Real world projects reinforce fundamentals in the classroom
ASCE Water Resources Conference
In academia, achieving a balance between teaching fundamental principles and the application of those principles continues to be a challenge. One of the purposes of education is to teach fundamental principles and the thought process. Graduating engineers, however, also need experience and competence in real-world engineering problems. All engineering courses should be based on fundamental principles, but some courses should also demonstrate how to apply engineering concepts to practical engineering problems. This paper is directed primarily at courses that are more applied in nature. One of the factors complicating the implementation of applied courses is the lack of practical engineering by some faculty. If the faculty member goes from graduate student to assistant professor without experience in the profession, it may be difficult for the faculty member to generate meaningful classroom examples. Quality, real-world design problems can often be gleaned from research projects, consulting projects, or supplied by engineering firms. Another challenge is finding appropriate textbooks that address practical problems encountered in real-world engineering. Engineering students should be exposed to projects that require a meaningful analysis, allowing the students to exhibit creativity in their design and analysis without getting bogged down with too many details. The problems should be closely coordinated with the course material so the student has the proper background information. This paper discusses one such project used by the authors in teaching hydraulic design at a senior/graduate student level and some general suggestions for developing design projects.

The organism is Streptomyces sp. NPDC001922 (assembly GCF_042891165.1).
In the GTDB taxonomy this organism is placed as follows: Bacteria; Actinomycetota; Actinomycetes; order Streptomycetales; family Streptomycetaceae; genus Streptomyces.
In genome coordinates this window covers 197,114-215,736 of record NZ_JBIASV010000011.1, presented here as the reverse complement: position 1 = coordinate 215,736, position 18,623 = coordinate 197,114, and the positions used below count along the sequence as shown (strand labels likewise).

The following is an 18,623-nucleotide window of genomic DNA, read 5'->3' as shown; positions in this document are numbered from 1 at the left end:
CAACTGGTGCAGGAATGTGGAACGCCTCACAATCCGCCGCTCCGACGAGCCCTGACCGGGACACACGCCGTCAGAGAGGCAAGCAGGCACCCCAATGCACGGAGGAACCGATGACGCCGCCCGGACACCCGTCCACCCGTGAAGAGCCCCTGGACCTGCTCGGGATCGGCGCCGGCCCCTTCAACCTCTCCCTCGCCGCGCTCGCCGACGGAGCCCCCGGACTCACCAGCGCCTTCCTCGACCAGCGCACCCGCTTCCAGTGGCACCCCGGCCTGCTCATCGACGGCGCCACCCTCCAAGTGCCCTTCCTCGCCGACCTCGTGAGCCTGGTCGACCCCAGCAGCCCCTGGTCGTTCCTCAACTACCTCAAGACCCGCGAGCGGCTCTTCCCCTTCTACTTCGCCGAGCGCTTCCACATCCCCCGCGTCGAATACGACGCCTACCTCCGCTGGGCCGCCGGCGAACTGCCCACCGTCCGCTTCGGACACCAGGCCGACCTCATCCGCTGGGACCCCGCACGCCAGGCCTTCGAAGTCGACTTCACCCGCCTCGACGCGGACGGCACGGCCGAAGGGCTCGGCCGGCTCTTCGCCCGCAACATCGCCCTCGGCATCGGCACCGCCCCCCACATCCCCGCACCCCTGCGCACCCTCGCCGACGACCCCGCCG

Tullis, B.P. and J.P. Tullis (1999). “Real world projects reinforce fundamentals in the classroom.” ASCE Water Resources Conference, Seattle, WA, Aug. 1999.